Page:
You can quibble about novelty & invention all you like, it's the mother's relationship to & with her son (specifically its poisonous basis in guilt) that's the story. Not the horror tropes, not the stuff you've seen before that turned you off to this one: it's the rapport-- or lack of one --between mother and child which makes the tale affective. It's not 'We Need To Talk About Kevin' but it operates in the same sphere. The taboo subject matter, namely the social decree that all women are "supposed" to have a healthy emotional rapport with their children, is what makes 'The Babadook' worthy of consideration.

You're looking at it exclusively as a genre exercise, which is a rather myopic lens for considering anything. (I'm surprised you didn't take the movie to task for its emphasis on the subjectivity of the family's experiences, or the cheapness of employing a folie à deux.) Most stories repeat tropes; only a few actively subvert them; fewer still avoid them entirely. Were your complaints used as criteria for re-evaluating the whole of horror it would take innumerable dumpsters to haul away all the dross.

While 'The Babadook' doesn't reinvent horror, I have more genuine interest in it than the majority of modern films which forgo sincere emotional content for hollow shocks and diminishing returns. (See also: 'Mama'.) Pacing was my principle problem with this film but since it effected the desired results on me nonetheless I'm not about to call bullshit on the director for not editing to my exacting standards.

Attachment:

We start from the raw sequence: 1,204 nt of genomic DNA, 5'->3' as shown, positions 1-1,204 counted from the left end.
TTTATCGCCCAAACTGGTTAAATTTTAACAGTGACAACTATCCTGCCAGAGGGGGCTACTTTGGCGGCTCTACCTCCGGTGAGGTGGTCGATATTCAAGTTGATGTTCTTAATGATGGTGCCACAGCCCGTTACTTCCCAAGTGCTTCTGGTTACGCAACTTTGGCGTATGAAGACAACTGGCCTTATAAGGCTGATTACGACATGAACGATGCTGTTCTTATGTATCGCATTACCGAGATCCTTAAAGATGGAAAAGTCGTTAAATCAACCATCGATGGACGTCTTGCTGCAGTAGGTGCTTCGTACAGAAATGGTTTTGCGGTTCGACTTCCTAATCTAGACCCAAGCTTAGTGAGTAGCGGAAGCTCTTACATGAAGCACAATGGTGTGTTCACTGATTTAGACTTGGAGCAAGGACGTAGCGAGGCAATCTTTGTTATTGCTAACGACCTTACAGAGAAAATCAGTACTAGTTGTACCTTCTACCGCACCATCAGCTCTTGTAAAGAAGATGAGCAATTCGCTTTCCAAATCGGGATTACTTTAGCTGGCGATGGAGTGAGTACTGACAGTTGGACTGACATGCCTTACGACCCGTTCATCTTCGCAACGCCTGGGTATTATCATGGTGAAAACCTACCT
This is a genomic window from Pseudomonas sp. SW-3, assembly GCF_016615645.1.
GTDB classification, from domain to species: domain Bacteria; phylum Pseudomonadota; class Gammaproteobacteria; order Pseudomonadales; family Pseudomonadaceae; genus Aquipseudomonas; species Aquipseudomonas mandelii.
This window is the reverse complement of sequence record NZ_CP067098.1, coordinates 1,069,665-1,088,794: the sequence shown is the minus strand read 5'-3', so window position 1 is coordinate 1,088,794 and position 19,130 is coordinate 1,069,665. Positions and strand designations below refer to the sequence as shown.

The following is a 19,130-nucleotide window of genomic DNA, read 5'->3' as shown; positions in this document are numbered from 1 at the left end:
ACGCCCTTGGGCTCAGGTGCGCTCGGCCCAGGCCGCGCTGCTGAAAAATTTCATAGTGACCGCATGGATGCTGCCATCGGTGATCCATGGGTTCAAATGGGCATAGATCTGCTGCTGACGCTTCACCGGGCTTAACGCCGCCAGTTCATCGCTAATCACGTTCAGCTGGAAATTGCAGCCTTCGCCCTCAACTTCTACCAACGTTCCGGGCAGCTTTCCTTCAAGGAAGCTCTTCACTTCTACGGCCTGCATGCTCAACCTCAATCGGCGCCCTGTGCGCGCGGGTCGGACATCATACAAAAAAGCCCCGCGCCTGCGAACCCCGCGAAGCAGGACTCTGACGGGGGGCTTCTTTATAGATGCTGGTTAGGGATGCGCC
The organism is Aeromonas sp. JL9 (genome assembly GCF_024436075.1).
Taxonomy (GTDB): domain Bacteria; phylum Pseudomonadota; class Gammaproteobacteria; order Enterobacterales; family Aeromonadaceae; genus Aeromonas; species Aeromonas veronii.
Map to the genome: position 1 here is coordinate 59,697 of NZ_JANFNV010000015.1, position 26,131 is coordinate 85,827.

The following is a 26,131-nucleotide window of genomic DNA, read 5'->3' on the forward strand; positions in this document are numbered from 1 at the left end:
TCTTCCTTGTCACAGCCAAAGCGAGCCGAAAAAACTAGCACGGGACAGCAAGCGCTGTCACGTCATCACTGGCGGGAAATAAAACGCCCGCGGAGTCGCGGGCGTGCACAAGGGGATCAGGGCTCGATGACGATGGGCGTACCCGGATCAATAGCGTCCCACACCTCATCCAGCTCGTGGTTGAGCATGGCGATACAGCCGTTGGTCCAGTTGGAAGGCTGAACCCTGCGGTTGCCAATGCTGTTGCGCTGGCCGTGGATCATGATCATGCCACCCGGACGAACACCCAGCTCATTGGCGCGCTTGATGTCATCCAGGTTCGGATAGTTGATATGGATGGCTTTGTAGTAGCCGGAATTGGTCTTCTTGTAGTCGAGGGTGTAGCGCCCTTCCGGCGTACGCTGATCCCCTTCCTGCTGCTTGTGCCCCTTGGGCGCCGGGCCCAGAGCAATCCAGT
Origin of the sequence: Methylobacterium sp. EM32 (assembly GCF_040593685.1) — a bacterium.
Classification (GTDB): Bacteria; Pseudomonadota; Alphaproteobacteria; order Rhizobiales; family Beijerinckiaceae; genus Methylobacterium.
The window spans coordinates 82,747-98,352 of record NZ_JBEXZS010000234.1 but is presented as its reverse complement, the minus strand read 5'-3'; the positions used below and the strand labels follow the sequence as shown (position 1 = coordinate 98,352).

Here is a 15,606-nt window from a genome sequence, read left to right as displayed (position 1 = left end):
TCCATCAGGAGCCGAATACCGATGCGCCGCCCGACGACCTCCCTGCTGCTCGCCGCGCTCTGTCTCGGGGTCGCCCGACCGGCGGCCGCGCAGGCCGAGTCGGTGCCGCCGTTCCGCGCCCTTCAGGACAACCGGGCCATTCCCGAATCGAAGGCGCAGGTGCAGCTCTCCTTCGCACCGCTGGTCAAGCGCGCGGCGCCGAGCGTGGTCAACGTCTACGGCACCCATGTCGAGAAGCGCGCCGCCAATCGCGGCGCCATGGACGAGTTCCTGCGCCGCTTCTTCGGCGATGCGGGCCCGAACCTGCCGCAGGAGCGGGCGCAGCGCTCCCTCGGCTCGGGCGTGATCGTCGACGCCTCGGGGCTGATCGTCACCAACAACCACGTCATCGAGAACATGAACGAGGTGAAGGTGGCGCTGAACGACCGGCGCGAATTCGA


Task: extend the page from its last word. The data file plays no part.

Given the content and the fact that it's her first major release I think it's fair to say she'll do better in the future. What you're failing to recognize is that whether *you* liked it or not, 'The Babadook' was a brave debut and a modest success. Brave because if it had failed it would have failed hard and we wouldn't be having this discussion now.

Surely that's got to be worth something, right?

Audrey said...

Just because critics and audiences have given it praise doesn't necessarily mean it's automatically going to be a game-changer. It's well acted, directed, and crafted. It's not as scary as I had anticipated, although small things - like the flutter sound effect the first time we see the Babadook - were effective.

If a man directed this I think the reaction would be the same. We usually view horror movies in terms of how they compare against the genre instead of movies in general, and as such The Babadook is successful.

Unknown said...

Quite simply The Babadook was a far superior horror film than any American horror film put out in 2014. I am a fan of the genre but it has lost it's touch. Hollywood is pandering to the tween audience with repetitious films with nothing but "Jump Scares", horrible acting and storylines. I look at these lists that say Annabelle, Jessabelle, Ouija, That as above so far below crap etc were the best horror films last year and I have to face palm. The Babadook had an incredible story, phenomenal acting, a storyline that mixed loss, grieving, guilt and horror together perfectly. The main actress deserves an award she was that good. Yes the boy was annoying at first...BUT was he annoying just because or was something wrong with him. Did he maybe have autism? some mental health issue? The movie had No jump scares and you never really see the monster of nightmares so your horror and being afraid develops in your mind and not the screen. A+